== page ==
• I want to be a proofreader so I’ll start as a writer. This never happens.
  • I choose to be a writer; proofreaders are bottom-feeders. Harsh as it may sound, there is some truth to this statement. Proofreaders are bottom-feeders in the sense that if there are no writers, there’s nothing for proofreaders to do. Still, an attitude like that will not ingratiate you to your editors, who can make or break you at their whim.
  • I’m a proofreader, and I could write better than this. Even I’m guilty of this one – you read the copy looking for errors and it suddenly dawns on you that the writing is shit. You naturally assume that since you have a passion for words and an ability to spot shitty writing, you’d make a better writer than the writer. Trust me, it may look easy, but writing is hard. Really, really hard. Just because you think you can write better doesn’t make it so.
  • I hate proofreaders. This would be the battle cry of the tired and cranky copywriter who just got back his or her copy marked up in copious amounts of red ink.
  • I hate copywriters. This would be the attitude of the proofreader who just spent hours and hours thumbing through dictionaries and thesauruses to try and make heads or tails of what the copywriter is trying to say.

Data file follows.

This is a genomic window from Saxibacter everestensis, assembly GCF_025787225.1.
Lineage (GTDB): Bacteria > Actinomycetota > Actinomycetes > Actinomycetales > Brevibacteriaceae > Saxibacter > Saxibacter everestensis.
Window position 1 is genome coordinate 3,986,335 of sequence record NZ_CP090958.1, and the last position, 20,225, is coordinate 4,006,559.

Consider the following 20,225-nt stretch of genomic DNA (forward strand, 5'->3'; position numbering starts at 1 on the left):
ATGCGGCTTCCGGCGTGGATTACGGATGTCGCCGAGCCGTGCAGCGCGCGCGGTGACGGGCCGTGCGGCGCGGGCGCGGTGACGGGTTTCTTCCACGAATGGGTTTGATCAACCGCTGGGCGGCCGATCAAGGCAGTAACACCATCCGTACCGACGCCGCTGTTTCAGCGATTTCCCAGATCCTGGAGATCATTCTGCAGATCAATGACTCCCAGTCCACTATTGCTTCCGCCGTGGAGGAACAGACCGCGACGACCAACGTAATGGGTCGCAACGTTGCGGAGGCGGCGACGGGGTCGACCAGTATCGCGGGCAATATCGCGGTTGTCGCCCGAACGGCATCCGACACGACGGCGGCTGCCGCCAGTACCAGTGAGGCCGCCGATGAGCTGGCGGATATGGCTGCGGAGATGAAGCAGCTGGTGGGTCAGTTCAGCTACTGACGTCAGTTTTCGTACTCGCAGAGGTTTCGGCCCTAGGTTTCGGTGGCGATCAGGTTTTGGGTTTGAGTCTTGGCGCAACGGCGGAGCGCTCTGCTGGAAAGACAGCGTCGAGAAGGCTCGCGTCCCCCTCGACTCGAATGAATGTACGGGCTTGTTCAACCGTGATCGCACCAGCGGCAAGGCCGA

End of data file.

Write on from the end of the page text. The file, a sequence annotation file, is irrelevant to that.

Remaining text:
• I’ll do both. It’s not often you run across someone who’s an equally skilled proofreader and copywriter, but it happens. If you’ve got both skills, go for it. Just don’t fall into the trap of being the only proofreader for your copy. Get some fresh eyes.
  • I’ll do neither. This is perhaps the greatest gift you can give the editorial world. If you have enough self-awareness to know that you stink at writing and you stink at proofreading, then choose another career path with our heartfelt blessing. There’s always politics.

By Steve Boudreault



 
 
Solidus Editorial Solutions Kicks Ass
Before the advent of the Internet (yes, there was a time before the Internet), the printed word had a much longer and expensive journey on its way to reaching the masses. Most everything in those days was printed, so there were numerous checkpoints along the way to ensure the quality and integrity of the copy – including, in most cases, a good, solid proofread by a skilled proofreader.